'Would you like a drink with that?'
April 30, 2020
The stay-at-home order is definitely helping Minnesotans stay safe from COVID-19. But it also comes with its own issues, such as the fact that some of us are getting tired of our own cooking, don’t have the facilities to cook, or don’t know how. That’s why it’s so nice to be able to order meals for delivery or pick them up curbside from local restaurants and bars, especially now that we know we’ll be staying home until May 18.
Until April 18, though, none of those meal orders could involve alcohol. That’s when Gov. Walz signed the Limited Off-Sale for Restaurants law. To understand how it works, you need to know the difference between an off-sale liquor license and an on-sale liquor license. On-sale liquor licenses are what bars and restaurants that serve alcoholic beverages have: You buy wine, beer or liquor, and you drink it on the premises. Off-sale licenses are what liquor stores have. You buy a closed package of liquor – a bottle of wine, say, or a six-pack of beer cans – and take them off-site to consume.
The new law extends the privilege of off-sale licenses to establishments that have only on-sale licenses. The idea is to lessen the negative impact to bars and restaurants that are closed under the governor’s executive order because of the pandemic.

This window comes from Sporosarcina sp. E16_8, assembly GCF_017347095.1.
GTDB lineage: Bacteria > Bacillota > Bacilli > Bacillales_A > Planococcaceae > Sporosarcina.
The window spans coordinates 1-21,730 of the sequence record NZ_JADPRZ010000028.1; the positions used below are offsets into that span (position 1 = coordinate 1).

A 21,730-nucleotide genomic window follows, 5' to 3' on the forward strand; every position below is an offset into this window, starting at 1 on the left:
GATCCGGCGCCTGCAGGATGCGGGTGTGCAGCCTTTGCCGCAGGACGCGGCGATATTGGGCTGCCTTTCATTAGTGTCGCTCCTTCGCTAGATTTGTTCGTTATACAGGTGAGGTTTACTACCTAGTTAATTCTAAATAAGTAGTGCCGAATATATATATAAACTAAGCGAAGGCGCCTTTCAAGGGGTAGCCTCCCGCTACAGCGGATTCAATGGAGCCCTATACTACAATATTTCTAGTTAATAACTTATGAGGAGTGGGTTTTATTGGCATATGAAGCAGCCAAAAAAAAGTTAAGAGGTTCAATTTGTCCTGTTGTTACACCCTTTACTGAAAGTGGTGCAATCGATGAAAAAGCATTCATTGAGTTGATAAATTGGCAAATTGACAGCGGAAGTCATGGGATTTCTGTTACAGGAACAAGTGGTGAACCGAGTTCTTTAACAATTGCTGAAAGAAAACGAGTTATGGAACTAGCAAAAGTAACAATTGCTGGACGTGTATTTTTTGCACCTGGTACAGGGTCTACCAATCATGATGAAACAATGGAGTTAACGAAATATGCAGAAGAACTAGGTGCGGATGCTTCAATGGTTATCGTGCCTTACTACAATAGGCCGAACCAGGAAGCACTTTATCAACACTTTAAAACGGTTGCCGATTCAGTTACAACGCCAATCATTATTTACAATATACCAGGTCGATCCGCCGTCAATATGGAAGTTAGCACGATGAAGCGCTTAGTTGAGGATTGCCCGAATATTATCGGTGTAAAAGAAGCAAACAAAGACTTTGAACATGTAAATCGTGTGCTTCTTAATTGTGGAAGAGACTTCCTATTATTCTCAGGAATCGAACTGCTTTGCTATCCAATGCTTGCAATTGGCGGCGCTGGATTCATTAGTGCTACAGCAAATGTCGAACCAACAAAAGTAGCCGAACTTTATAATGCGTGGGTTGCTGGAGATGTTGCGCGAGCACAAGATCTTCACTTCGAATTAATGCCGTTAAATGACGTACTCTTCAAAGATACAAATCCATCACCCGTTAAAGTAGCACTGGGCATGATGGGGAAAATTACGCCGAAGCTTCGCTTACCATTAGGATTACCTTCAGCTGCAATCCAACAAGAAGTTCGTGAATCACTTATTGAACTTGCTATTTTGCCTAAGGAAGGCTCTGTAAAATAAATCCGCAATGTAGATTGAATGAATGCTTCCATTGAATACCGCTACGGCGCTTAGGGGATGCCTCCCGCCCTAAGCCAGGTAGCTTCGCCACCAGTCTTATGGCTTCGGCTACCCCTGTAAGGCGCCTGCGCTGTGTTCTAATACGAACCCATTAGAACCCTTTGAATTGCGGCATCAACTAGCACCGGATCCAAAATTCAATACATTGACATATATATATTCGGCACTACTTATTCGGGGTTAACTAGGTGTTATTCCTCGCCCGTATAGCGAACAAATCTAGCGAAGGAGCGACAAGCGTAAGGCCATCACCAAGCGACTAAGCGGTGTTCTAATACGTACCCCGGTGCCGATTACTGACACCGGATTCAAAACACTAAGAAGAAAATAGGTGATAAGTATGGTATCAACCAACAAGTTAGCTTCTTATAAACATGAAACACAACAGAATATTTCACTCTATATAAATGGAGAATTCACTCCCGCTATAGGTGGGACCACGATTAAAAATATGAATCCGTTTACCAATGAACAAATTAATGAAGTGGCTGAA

Here’s how it works: You call a restaurant up (or go online) and order some food. If you want beer or wine with your food, you have to go pick it up; the law doesn’t allow alcoholic beverages to be delivered to your home. And there’s a limit to how much you can get. The most you can pick up with your food is a six-pack of beer (or cider or hard seltzer) and a 750-ml bottle of wine.
The alcoholic beverages you order have to be in their original packaging (which is why you can’t order, say, a cocktail for pickup), and the hours and days you of sale are the same as liquor stores. Anyone picking up a food order that includes alcohol has to be 21 years of age or older, and the Minnesota Department of Public Safety Alcohol and Gambling Enforcement Division recommends that the bar or restaurant follows CDC guidelines for masks and gloves when checking IDs. Although you can’t just order alcohol alone, there’s no specific minimum amount of food you have to order – although the bar or restaurant may have a policy about that.
So if you’re ordering food for pickup from a Minnesota bar or restaurant, your answer to “Would you like a drink with that?” can now be “yes.” Just know there are specific guidelines that restaurants must follow before you can enjoy that beer or wine with your takeout meal at home.